Power Manager, #include <aery32/pm.h>

Power Manager controls integrated oscillators and PLLs among other power related things. By default the MCU runs on the internal RC oscillator (115 kHz). However, it’s often preferred to switch to the higher CPU clock frequency, so one of the first things what to do after the power up, is the initialization of oscillators. Aery32 Development Board has 12 MHz crystal oscillator connected to the OSC0. This can be started as

    0,               /* oscillator number */
    OSC_MODE_GAIN3,  /* oscillator mode, see datasheet p.74 */
    OSC_STARTUP_36ms /* oscillator startup time */

When the oscillator has been stabilized it can be used for the master/main clock


Now the CPU runs at 12 MHz frequency. The other possible source selections for the master clock are:


Use PLLs to achieve higher clock frequencies

Aery32 devboard can run at 66 MHz its fastest. To achieve these higher clock frequencies one must use PLLs. PLL has a voltage controlled oscillator (VCO) that has to be initialized first. After then the PLL itself can be enabled.


PLL VCO frequency has to fall between 80–180 MHz or 160–240 MHz with high frequency disabled or enabled, respectively. From these rules, one can realize that the smallest available PLL frequency is 40 MHz (the VCO frequency can be divided by two afterwards).

    pll0,            /* pointer to pll address */
    PLL_SOURCE_OSC0, /* source clock */
    11,              /* multiplier */
    1,               /* divider */
    false            /* high frequency */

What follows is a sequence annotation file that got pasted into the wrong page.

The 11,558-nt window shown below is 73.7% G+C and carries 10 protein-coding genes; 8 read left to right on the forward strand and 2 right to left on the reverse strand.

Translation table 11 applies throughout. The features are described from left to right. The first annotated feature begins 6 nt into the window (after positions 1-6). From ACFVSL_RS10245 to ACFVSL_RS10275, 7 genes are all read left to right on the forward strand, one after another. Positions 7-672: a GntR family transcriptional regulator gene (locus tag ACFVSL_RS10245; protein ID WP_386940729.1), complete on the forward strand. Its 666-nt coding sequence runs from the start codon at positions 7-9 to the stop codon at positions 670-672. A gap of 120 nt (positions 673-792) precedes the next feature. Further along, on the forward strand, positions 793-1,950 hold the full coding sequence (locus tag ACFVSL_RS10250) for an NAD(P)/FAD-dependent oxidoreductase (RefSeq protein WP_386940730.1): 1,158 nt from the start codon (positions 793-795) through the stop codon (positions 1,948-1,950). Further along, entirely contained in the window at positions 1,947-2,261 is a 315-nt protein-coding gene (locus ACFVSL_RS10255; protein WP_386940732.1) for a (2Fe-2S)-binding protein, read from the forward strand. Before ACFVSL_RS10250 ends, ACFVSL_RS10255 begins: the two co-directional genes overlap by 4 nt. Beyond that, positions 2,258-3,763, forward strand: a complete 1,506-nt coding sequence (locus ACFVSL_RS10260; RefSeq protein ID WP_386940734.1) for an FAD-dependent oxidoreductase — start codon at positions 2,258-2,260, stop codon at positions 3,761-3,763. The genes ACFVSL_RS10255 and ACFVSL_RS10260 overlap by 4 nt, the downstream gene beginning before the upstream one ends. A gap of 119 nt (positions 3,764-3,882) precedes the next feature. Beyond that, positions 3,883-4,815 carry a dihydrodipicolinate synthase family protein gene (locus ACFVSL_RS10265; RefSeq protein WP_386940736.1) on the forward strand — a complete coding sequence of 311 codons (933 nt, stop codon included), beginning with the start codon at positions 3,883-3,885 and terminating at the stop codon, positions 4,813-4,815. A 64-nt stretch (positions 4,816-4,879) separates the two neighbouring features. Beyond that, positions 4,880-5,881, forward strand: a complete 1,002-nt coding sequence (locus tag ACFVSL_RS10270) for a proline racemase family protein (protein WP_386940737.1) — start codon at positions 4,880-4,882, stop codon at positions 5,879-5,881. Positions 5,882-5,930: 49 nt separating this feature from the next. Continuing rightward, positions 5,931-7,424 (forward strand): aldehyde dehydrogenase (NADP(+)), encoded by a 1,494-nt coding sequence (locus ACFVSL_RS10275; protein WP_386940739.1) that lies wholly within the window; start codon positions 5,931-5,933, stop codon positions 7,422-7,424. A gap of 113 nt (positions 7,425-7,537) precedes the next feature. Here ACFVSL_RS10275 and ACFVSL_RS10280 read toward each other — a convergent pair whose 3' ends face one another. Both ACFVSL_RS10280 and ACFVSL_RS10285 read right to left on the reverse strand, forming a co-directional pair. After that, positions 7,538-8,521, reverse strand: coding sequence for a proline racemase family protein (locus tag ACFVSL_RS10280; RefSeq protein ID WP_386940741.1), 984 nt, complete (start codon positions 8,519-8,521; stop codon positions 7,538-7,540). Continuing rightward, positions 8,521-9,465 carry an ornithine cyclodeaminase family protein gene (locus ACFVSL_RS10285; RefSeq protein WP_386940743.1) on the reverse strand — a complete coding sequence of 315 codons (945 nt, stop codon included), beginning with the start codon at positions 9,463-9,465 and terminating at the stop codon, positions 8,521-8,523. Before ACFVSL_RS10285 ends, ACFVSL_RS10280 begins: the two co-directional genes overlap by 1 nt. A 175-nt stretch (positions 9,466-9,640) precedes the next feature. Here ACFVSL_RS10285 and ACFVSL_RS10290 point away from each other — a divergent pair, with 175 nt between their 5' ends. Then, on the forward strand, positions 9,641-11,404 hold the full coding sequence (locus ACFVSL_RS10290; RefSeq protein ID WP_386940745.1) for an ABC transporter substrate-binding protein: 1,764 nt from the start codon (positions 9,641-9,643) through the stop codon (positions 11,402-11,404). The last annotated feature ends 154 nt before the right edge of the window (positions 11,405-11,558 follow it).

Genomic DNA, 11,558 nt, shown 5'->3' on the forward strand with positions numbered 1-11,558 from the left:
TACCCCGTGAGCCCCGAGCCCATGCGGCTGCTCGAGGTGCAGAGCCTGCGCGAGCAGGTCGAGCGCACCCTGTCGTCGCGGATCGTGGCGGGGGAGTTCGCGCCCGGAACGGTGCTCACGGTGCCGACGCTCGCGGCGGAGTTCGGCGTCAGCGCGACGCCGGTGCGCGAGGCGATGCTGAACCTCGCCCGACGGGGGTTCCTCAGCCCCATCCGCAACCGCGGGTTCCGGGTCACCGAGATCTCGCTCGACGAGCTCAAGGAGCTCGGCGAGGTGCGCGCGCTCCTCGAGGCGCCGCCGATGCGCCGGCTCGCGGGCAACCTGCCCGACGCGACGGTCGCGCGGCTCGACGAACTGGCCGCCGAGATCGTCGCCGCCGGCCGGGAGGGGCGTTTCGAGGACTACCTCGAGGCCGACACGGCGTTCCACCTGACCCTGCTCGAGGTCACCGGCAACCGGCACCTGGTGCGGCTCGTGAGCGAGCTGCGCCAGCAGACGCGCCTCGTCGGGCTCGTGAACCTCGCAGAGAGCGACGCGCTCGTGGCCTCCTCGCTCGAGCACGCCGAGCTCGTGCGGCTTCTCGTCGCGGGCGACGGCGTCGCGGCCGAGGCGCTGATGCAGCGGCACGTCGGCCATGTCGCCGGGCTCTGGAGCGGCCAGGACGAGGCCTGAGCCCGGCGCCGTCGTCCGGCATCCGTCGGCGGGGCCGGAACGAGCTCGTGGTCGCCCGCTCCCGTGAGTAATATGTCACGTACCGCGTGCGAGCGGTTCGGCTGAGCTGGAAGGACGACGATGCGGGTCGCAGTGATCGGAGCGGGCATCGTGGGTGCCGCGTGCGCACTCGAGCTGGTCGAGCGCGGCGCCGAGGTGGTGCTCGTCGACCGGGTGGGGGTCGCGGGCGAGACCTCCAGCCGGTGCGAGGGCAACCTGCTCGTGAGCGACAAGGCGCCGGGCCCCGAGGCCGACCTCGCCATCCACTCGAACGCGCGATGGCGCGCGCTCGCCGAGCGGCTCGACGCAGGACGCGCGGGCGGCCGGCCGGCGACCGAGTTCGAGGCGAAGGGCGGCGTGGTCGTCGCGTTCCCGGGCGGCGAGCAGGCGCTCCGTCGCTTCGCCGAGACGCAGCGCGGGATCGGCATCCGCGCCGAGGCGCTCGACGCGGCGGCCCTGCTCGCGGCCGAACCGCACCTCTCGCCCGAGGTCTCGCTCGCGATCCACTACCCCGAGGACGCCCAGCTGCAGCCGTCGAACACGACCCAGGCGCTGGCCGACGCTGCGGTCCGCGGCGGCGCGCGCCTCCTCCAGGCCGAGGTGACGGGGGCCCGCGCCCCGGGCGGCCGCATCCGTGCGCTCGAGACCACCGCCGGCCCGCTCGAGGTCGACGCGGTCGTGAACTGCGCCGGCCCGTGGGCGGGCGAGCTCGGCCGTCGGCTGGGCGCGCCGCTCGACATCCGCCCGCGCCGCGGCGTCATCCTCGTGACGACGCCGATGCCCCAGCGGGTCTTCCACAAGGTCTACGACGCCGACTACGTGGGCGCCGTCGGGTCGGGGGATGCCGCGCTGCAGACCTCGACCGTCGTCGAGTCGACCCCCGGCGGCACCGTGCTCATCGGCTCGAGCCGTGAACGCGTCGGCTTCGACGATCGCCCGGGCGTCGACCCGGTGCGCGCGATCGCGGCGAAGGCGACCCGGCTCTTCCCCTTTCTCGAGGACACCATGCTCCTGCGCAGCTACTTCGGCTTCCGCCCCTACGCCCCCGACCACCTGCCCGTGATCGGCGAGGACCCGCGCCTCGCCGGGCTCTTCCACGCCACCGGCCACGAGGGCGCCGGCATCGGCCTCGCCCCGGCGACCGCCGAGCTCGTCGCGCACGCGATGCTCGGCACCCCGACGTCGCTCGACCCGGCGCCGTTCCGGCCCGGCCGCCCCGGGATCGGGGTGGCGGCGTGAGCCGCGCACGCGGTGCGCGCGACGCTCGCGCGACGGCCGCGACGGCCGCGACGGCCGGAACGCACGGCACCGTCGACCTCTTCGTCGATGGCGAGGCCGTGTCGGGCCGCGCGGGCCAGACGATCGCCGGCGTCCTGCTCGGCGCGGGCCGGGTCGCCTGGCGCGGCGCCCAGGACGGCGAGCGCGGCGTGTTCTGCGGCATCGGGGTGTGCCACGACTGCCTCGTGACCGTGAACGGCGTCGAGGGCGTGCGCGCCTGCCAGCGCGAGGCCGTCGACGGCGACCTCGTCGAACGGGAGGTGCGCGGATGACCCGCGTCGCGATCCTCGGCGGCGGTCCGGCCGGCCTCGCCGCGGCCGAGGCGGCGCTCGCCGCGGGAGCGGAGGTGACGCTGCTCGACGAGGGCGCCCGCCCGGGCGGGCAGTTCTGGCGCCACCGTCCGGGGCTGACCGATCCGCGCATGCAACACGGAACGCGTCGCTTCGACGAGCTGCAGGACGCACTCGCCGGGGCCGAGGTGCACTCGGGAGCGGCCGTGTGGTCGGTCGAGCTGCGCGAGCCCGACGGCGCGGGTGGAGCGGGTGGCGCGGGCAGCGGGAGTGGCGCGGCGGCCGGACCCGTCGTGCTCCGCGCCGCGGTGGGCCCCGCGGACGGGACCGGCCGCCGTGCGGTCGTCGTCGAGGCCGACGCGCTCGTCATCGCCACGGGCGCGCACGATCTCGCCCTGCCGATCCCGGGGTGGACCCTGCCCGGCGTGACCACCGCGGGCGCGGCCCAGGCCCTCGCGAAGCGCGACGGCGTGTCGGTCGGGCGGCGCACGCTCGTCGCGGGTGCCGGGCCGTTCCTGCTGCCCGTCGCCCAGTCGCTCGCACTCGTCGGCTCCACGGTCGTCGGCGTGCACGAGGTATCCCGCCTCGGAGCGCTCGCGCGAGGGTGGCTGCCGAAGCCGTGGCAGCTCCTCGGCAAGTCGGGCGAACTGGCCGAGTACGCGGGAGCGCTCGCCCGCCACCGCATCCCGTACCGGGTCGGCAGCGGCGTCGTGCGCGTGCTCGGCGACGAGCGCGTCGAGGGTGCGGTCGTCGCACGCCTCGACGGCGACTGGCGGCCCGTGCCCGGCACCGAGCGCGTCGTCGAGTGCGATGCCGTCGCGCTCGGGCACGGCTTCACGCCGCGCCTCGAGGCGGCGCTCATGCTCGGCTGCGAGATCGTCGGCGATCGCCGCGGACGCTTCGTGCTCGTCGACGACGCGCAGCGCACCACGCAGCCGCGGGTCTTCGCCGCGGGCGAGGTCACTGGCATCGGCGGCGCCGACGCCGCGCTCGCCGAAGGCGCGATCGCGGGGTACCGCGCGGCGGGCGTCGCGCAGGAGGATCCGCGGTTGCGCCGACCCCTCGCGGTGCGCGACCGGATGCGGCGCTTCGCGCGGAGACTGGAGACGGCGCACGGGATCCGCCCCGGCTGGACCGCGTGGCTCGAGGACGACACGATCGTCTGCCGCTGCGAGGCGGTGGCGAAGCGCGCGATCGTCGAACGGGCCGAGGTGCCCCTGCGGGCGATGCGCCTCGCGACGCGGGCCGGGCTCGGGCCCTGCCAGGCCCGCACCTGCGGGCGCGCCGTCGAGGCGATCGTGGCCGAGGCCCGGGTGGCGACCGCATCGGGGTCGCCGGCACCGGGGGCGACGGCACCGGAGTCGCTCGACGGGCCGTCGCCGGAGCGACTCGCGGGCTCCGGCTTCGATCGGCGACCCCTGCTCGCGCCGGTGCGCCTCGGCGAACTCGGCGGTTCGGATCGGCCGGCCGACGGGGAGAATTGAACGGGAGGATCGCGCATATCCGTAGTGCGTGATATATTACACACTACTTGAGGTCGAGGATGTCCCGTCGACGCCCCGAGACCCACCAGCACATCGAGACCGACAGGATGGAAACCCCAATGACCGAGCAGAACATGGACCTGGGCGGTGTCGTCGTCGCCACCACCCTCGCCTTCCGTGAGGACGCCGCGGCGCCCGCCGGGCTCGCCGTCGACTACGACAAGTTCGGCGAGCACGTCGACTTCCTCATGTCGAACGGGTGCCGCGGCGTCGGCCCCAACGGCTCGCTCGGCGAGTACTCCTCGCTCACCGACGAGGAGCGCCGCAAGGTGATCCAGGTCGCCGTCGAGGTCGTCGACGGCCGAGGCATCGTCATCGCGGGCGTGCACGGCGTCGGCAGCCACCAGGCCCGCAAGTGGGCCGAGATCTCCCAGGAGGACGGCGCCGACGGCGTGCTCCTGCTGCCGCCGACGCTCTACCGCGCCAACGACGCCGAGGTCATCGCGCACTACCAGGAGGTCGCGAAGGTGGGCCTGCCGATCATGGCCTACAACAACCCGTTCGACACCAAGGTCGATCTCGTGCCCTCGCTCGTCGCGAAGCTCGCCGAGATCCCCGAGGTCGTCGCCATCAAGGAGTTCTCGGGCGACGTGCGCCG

• If div > 0 then f_vco = f_src * mul / div
  • If div = 0 then f_vco = 2 * mul * f_src

The above initialization sets PLL VCO frequency of PLL0 to 132 MHz – that’s 12 MHz * 11 / 1 = 132 MHz. After then PLL can be enabled and the VCO frequency appears on the PLL output. Remember that you can now also divide VCO frequency by two.

pm_enable_pll(pll0, true  /* divide by two */); /* 132 MHz / 2 = 66 MHz */

Finally one can change the master clock (or main clock) to be clocked from the PLL0 that’s 66 MHz.


Fine tune the CPU and Periheral BUS frequencies

By default the clock domains, that are CPU and the Peripheral Busses (PBA and PBB) equal to the master clock. To fine tune these clock domains, the PM has a 3-bit prescaler, which can be used to divide the master clock, before it has been used for the specific domain. Using the prescaler you can choose the CPU clock between the OSC0 frequency and 40 MHz, that was the lower limit of the PLL. Assuming that the master clock was 66 MHz, the following function call changes the CPU and the bus frequencies to 33 MHz:

pm_setup_clkdomain(1, CLKDOMAIN_ALL);

The first parameter defines the prescaler value and the second one selects the clock domain which to set up. Here all the domains are set to equal. The formula is f_mck / (2^prescaler). With the prescaler selection 0, the prescaler block will be disabled and the selected clock domain equals to the master clock that was the default setting.

The possible clock domain selections are